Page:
In any event, “ban the box” typically refers to asking the question on the employment application. It’s meant to prevent screening applicants out before considering their qualifications and banning the question in the application doesn’t necessarily prevent an employer from ultimately refusing to hire someone due to their criminal record. It does however, make it more difficult to refuse to hire someone due to a conviction that is completely unrelated to the job , as some versions require that the employer make a conditional job offer prior to checking the criminal history.
For example, in NYS , it’s been illegal for some time to refuse to hire someone based on their criminal record unless there is a direct relationship between the crime and the employment or employing the person is an unreasonable list. And the law lists a number of factors to be considered in making such a determination. The thing is if the question is on the application, it’s hard to know whether someone was passed over because of the criminal record or for other reasons. Just like if employers could ask questions about disabilities or require medical exams prior to an offer, it would be hard to know whether someone was passed over for a medical condition that was unrelated to the job or for other reasons. And by hard to know, I mean hard for anyone to know- including the employer.
On shark tank there was an entrepreneur who raised $200 salvaging window frames for a friend and built their entire business off that $200. Not saying it’s easy but it’s possible.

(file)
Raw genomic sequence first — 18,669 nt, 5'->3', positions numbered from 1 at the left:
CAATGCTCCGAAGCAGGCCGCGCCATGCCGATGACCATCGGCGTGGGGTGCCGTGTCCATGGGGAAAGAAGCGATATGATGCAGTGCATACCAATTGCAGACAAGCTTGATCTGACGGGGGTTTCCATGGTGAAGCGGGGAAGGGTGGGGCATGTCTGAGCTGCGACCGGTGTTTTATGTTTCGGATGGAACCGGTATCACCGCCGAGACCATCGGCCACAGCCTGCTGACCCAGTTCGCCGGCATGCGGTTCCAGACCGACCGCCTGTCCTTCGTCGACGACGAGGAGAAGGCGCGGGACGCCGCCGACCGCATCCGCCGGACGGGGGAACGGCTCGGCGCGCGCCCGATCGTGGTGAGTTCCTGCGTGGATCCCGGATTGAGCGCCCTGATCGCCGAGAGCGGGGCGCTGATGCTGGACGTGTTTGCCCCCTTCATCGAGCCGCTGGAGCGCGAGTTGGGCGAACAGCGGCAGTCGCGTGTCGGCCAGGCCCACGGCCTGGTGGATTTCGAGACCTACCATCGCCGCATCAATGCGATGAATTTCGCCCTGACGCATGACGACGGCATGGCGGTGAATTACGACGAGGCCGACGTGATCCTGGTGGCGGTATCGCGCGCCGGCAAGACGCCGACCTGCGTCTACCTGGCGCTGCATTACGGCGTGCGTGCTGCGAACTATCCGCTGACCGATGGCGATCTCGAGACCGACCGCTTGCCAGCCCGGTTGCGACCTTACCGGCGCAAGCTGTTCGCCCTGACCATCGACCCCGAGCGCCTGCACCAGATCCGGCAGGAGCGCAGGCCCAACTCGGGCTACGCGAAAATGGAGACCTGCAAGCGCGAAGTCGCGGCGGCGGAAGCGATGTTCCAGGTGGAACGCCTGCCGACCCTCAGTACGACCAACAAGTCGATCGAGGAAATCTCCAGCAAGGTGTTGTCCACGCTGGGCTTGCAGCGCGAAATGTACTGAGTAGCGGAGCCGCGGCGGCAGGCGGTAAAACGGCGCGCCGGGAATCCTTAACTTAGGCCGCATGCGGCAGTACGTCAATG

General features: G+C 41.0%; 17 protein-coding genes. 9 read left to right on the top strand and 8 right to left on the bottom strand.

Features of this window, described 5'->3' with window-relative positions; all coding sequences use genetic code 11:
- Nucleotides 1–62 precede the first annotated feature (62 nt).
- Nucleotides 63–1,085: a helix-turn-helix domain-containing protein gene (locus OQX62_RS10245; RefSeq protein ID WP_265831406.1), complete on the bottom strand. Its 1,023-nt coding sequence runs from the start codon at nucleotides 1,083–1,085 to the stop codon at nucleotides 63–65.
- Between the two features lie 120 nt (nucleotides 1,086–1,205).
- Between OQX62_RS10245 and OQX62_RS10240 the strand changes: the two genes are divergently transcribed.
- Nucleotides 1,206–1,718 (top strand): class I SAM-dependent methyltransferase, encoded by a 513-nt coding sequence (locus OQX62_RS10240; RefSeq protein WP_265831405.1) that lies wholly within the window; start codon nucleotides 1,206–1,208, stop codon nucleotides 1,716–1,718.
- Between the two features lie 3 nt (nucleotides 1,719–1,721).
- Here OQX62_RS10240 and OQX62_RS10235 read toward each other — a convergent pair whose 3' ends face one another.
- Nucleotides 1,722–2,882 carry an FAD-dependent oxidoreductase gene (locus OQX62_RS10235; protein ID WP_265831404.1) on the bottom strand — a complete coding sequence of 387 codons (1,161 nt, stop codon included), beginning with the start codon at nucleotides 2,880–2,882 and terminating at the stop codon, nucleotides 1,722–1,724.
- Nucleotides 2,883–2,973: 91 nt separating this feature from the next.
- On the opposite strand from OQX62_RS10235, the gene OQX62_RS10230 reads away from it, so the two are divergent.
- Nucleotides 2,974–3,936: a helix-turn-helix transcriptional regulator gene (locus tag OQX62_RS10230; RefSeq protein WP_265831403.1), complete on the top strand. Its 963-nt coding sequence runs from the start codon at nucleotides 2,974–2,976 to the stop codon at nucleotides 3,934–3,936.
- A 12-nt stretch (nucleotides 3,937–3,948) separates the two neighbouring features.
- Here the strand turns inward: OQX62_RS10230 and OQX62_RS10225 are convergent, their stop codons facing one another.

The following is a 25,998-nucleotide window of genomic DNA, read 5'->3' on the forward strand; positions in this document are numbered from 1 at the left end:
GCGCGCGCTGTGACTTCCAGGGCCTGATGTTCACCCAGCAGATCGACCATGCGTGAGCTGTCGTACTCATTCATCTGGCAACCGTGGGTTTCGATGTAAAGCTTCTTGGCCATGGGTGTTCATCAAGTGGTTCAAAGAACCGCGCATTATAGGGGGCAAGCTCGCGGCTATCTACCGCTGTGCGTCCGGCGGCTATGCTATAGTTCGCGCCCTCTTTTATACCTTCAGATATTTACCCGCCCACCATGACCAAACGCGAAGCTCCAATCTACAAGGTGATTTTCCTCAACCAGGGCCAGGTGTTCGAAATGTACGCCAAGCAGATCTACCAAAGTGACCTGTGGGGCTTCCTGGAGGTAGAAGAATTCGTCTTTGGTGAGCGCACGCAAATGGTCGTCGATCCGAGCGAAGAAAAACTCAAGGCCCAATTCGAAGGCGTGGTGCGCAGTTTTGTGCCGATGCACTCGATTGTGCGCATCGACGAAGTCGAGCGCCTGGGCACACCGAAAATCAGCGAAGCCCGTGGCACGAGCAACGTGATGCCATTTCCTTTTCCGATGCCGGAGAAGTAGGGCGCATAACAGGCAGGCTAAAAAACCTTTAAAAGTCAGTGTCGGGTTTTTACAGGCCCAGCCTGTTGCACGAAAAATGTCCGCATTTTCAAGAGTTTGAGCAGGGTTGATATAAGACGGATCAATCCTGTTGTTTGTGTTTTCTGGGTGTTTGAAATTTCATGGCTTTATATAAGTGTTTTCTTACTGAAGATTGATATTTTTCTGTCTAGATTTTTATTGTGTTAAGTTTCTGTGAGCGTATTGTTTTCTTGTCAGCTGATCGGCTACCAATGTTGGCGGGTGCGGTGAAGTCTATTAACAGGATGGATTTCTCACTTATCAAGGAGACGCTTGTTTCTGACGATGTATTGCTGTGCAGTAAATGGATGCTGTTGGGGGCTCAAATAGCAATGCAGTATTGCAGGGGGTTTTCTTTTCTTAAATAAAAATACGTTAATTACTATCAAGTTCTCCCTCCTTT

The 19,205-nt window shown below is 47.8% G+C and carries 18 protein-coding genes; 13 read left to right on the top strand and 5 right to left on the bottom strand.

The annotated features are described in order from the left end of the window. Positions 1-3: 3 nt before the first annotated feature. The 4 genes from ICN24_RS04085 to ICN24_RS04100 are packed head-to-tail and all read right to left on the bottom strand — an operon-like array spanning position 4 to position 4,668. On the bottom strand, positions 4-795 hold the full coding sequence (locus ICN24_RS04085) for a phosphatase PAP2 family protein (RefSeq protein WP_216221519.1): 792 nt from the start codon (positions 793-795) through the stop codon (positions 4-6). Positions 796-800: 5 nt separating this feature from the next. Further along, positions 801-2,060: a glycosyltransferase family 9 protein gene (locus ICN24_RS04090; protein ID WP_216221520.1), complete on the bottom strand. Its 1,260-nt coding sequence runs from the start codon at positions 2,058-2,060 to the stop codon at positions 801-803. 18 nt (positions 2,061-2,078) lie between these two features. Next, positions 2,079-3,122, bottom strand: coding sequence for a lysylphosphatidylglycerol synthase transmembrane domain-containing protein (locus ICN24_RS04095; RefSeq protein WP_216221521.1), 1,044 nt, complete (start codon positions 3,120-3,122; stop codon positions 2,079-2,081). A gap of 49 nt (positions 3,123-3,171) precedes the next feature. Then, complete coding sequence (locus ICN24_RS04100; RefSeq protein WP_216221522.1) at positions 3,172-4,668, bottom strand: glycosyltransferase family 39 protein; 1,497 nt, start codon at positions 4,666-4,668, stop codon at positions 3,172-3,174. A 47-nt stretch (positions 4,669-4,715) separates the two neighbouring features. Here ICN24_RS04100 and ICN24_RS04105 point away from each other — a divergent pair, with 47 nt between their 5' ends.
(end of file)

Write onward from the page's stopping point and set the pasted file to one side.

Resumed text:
Virginia recently relaxed their alcohol sales laws. Previously, and business that sold alcohol was prohibited from employing anyone with a felony conviction. So convicted felons couldn’t get a job at 7-Eleven.
Now, such places can employ felons whose crime was not related to drugs or alcohol. Felons convicted of fraud may not do any of the bookkeeping.
I have a friend who works as an electrical contractor. He hires felons when he can, but they are less useful to him because they cannot get a security clearance, and therefore cannot work on any job that is on a military base. (There are a LOT of bases around here.)
I think a lot of the people supporting the “ban the box” movement don’t appreciate how many jobs actually need to know if an applicant has a felony conviction.
U. S. Steal Corporation, hah.
The problems with that from a legal standpoint have been somewhat addressed - getting training and getting into a union are harder for felons, and certain jobsites exclude anyone with a felony record.
In addition - not everyone is physically capable of construction work. What are they supposed to do?
Can you please explain me how those things works around in your country.
Here around you fill web form on local state police web site (links up to pan-european databases) to get a document which basically states “nope, hi is not in the bases” You get printed version at desired address at no cost. Most bases will (are supposed to) reset any felony related data after 10y.
Any civilian job that requires a government security clearance would be difficult if not impossible to get with a felony conviction, the clearance and the job. Mostly getting into the military is difficult if not impossible with a felony conviction. That is until they have to expand for some reason and loosen up the standards. Right now it’s not easy to get in.